George Hepplewhite

George Hepplewhite (1727 – June 21, 1786) was a cabinet maker. He is regarded as having been one of the ”big three” English furniture makers of the 18th century, along with Thomas Sheraton and Thomas Chippendale. There are no pieces of furniture made by Hepplewhite or his firm known to exist but he gave his name to a distinctive style of light, elegant furniture that was fashionable between about 1775 and 1800 and reproductions of his designs continued through the following centuries. One characteristic that is seen in many of his designs, is a shield-shaped chair back, where an expansive shield appeared in place of a narrower splat design.

Very little is known about Hepplewhite himself. Some established sources list no birth information, however a “George Hepplewhite” was born in 1727 in Ryton Parish, County Durham. He served his apprenticeship in Lancaster and then moved to London, where he opened a shop. After he died in 1786, the business was continued by his widow, Alice. In 1788 she published a book with about 300 of his designs, The Cabinet Makers And Upholsterers Guide, with two further editions published in 1789 and 1790.

Many are quick to praise the designer George Hepplewhite, but there are inconsistencies to his fame. The published guide books, that claim George Hepplewhite as their author, were released after his death by his widow. It was not until years after his death that his designs started to receive recognition.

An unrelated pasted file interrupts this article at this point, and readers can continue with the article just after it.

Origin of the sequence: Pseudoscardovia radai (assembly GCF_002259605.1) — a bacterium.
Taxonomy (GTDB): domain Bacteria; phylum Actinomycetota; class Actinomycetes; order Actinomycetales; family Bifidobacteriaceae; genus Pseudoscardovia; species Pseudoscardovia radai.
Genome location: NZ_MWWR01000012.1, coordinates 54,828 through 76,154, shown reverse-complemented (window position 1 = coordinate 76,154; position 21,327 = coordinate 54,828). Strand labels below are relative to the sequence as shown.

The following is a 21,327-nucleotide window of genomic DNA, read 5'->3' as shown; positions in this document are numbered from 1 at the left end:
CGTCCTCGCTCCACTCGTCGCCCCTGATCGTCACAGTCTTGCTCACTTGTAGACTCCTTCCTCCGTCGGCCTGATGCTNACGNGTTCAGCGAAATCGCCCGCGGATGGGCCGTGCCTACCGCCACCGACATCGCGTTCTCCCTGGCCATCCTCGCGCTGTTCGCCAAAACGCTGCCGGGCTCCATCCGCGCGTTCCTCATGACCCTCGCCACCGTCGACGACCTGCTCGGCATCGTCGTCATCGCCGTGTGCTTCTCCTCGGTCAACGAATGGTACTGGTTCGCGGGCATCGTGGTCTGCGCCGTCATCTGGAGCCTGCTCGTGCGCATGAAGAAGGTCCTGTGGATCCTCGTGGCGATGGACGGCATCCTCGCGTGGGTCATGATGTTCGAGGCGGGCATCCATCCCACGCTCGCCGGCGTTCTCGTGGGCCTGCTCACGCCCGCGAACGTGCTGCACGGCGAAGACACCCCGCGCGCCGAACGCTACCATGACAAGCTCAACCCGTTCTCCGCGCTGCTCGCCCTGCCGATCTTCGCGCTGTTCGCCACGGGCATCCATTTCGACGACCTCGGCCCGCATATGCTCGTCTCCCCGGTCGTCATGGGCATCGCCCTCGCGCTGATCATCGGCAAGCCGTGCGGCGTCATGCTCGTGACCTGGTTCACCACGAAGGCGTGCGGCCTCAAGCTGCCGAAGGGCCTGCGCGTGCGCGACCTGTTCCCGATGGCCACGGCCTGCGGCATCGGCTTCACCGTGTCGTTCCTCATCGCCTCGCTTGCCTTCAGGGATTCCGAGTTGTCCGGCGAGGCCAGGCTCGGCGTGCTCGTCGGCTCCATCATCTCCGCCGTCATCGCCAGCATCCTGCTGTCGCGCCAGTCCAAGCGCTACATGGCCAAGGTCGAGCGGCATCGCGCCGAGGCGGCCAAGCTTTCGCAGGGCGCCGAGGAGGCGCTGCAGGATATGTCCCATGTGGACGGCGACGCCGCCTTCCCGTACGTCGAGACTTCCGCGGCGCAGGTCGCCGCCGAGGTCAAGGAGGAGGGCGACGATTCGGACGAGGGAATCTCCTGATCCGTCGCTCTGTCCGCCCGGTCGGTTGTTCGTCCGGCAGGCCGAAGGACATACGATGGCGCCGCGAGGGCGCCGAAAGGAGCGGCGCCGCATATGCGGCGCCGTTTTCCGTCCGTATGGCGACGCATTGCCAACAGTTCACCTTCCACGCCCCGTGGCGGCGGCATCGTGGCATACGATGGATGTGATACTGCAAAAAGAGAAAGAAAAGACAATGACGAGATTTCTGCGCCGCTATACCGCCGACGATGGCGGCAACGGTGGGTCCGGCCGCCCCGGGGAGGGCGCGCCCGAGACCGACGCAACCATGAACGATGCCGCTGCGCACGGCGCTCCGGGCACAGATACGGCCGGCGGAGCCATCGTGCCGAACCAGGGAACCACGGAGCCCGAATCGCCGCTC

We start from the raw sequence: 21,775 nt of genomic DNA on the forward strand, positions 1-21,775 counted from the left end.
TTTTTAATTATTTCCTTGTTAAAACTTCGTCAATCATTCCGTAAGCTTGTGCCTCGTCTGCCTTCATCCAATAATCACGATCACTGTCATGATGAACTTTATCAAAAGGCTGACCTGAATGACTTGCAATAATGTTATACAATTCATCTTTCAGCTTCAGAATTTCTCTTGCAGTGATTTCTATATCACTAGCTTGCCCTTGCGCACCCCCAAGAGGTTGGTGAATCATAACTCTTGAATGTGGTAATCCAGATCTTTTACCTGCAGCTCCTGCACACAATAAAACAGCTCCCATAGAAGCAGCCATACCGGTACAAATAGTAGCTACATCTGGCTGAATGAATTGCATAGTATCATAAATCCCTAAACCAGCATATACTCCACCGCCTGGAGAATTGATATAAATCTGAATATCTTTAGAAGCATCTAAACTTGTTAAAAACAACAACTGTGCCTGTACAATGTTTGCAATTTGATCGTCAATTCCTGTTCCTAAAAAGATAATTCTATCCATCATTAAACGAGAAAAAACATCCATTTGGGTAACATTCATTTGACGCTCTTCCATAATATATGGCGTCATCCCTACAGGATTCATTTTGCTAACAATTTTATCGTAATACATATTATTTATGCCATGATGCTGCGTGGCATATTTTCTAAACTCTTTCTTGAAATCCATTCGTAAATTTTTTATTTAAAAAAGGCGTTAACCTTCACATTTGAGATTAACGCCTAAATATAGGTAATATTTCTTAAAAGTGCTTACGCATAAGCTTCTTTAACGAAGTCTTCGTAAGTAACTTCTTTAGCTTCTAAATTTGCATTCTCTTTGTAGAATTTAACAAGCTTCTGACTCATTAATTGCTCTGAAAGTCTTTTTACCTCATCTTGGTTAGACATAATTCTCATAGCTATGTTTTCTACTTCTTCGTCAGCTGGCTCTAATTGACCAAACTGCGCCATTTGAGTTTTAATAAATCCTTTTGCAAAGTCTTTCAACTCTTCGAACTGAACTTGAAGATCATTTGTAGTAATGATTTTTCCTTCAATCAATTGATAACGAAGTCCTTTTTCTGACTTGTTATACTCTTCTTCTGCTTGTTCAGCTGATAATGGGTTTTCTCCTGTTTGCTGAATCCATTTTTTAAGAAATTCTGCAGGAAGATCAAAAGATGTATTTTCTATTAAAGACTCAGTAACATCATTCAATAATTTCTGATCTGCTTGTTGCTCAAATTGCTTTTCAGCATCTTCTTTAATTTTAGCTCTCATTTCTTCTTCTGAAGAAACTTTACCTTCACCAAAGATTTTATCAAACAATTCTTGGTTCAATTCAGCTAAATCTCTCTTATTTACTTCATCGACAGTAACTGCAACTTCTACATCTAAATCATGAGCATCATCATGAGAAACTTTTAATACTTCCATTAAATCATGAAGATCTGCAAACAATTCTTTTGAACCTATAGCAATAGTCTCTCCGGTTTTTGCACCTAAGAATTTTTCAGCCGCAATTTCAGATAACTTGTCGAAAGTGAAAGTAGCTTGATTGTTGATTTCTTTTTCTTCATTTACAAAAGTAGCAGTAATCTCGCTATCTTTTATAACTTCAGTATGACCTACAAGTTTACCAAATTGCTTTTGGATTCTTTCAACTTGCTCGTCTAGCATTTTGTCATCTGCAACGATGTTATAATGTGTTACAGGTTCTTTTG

Little is known about the man George Hepplewhite and only his death certificate seems to offer any hard evidence of his existence. The question arises whether “George Hepplewhite” was a real person or just a name for Alice Hepplewhite to publish under.

With contemporaries such as Thomas Chippendale producing pieces in a variety of styles, Hepplewhite’s famed style is more easily identifiable. Hepplewhite produced designs that were slender, more curvilinear in shape and well balanced. There are some characteristics that hint at a Hepplewhite design, such as shorter more curved chair arms, straight legs, shield-shape chair backs, all without carving. The design would receive ornamentation from paint and inlays used on the piece.

The book influenced cabinet makers and furniture companies for several generations. The work of these generations influenced in turn copies of the original designs and variants of them through the 19th and 20th centuries.